The NUJ has condemned the below-inflation rise in the BBC licence fee announced by the government today (18) and is due to meet with Director General Mark Thompson to discuss how to minimise its detrimental effects on staffing levels and the quality of its journalism and programmes.
As feared, Culture Secretary Tessa Jowell has announced that the BBC licence fee will increase by 3% in the next two years, by 2% in the following three years, and by up to 2% in year six (2012-13), in effect vastly reducing the Corporation’s resources over the next six years.
NUJ National Broadcasting Organiser Paul McLaughlin said: “A sad day for broadcasting in the UK. The BBC is the cornerstone of a media system that remains the envy of the world. The simple fact is that quality costs and the licence fee represents tremendous value. A Sky subscription can cost as much as £50 or £60 per month, an alternative out of reach and undesired by many.
“Today’s settlement could lead to an emasculated BBC, those of us who care about the democratic function of strong, independent broadcasting will do all we can to prevent this from happening. Many people rely on the excellence provided by the BBC, free at point of delivery. The Government today could have demonstrated its commitment to the values underpinning the BBC, instead it has let the nation down. This settlement will reduce the capacity of the BBC to lead the way into the digital future,
“Given the additional demands that the government is making on the BBC, with the cost of the switch to digital and the move to Salford, the BBC needs a steady hand. They should not over-react as in the past, but need to carefully consider the options; The NUJ remains committed to working through the issues in the interests, not only of our members, but also the country at large.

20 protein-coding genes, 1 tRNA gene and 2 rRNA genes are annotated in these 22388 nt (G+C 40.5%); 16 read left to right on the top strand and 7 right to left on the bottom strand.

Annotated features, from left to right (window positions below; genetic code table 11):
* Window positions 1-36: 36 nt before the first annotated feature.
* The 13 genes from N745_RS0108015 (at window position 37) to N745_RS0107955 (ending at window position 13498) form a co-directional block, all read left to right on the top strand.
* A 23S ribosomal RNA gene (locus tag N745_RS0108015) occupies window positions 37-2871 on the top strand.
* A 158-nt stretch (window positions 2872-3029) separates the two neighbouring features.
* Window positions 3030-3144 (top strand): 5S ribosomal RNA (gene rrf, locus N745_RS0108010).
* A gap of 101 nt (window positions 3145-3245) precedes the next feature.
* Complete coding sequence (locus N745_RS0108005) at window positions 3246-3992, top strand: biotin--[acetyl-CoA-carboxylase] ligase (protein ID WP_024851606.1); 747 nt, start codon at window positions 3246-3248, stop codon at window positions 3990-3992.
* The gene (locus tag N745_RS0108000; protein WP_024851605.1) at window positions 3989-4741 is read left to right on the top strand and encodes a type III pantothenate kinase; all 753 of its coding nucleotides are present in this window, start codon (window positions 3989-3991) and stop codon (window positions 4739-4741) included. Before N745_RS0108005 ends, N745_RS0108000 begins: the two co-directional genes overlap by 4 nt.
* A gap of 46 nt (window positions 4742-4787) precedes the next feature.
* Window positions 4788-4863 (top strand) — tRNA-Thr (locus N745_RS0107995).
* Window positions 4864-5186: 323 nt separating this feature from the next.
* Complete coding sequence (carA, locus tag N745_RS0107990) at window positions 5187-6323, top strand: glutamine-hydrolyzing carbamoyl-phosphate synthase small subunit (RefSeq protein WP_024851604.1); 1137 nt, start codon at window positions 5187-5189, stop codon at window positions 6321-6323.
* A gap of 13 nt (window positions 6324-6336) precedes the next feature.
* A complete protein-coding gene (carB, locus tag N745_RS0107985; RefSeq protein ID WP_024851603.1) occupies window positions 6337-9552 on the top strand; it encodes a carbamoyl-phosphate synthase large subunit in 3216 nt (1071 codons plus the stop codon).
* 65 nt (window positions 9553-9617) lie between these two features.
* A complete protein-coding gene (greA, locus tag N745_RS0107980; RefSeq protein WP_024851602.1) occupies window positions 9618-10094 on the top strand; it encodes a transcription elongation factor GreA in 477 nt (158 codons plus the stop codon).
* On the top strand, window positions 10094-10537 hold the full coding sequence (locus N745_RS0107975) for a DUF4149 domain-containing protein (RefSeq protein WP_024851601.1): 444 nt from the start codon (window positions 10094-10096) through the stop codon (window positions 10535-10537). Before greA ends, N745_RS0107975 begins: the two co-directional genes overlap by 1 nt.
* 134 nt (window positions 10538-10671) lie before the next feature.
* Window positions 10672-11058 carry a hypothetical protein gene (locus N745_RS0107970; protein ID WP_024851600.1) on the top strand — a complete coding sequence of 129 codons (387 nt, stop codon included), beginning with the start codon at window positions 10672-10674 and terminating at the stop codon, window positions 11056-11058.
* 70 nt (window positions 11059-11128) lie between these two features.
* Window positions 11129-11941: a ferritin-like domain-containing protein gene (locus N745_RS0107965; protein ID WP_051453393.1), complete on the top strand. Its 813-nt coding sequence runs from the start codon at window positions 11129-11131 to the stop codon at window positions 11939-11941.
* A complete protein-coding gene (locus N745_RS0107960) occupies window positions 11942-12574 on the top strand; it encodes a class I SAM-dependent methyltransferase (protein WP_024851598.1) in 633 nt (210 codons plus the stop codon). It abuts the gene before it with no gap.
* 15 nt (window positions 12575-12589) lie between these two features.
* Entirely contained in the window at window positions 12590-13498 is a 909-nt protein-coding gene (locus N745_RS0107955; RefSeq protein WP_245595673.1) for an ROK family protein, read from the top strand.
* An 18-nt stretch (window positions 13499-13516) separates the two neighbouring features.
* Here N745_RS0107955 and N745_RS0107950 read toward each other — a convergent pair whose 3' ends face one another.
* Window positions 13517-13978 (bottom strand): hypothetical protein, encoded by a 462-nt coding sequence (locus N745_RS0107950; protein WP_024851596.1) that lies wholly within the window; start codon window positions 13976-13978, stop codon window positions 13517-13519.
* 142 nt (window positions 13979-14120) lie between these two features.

NUJ General Secretary Jeremy Dear added: “Today’s announcement represents a colossal mistake by the government with potentially devastating consequences for quality content. We remain committed to protecting and promoting quality programming and journalistic excellence.
“The BBC must think very carefully before making any changes to the structure or staffing of the organisation. High quality programmes must be the priority and these cannot be produced without maintaining appropriate levels of highly-skilled staff and properly funded departments.
The NUJ has called a meeting of all M/FoCs at its London headquarters on Tuesday 30 January so that union officials can discuss the latest developments and what they mean for the corporation.
At the meeting, the union will also be discussing what action to take over the News Division’s decision to go ahead with selection for compulsory redundancies under Value for Money proposals, despite opposition and alternative proposals from the joint unions.
For further information : http://www.nuj.org.uk/
or Paul McLaughlin on +44 780 305 0865 or Jeremy Dear on +44 7855 384 287.